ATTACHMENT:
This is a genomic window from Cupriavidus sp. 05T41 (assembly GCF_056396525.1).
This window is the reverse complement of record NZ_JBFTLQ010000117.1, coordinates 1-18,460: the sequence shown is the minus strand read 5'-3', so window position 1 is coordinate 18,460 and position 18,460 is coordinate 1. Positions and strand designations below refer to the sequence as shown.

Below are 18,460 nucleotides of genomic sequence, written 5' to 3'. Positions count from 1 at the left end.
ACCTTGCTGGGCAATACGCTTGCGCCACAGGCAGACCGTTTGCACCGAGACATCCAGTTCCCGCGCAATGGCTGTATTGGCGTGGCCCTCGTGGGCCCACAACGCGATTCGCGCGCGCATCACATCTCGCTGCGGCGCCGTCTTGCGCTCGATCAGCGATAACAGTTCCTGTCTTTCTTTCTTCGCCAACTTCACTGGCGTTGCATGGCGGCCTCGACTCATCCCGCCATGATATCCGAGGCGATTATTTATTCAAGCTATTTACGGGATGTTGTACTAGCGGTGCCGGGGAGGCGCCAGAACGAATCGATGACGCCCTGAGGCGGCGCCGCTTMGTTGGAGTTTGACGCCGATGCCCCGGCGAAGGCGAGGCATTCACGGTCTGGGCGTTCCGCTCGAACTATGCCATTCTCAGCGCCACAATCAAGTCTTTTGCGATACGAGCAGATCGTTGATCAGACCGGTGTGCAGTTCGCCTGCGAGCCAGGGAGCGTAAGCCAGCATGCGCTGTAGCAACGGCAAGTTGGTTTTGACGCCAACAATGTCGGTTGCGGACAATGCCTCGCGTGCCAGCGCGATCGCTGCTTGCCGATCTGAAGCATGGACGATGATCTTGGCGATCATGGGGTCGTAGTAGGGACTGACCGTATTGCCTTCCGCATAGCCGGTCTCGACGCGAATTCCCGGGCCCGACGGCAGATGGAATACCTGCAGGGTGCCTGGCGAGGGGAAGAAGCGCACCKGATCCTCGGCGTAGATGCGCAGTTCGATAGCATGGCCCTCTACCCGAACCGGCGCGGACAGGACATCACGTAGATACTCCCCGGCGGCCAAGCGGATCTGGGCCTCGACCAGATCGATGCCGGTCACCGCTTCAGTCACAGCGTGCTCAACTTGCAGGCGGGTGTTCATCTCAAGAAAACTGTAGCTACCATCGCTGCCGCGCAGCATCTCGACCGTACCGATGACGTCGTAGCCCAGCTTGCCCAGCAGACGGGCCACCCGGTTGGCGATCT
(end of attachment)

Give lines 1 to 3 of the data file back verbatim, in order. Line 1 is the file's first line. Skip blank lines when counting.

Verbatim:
This is a genomic window from Cupriavidus sp. 05T41 (assembly GCF_056396525.1).
This window is the reverse complement of record NZ_JBFTLQ010000117.1, coordinates 1-18,460: the sequence shown is the minus strand read 5'-3', so window position 1 is coordinate 18,460 and position 18,460 is coordinate 1. Positions and strand designations below refer to the sequence as shown.

Below are 18,460 nucleotides of genomic sequence, written 5' to 3'. Positions count from 1 at the left end.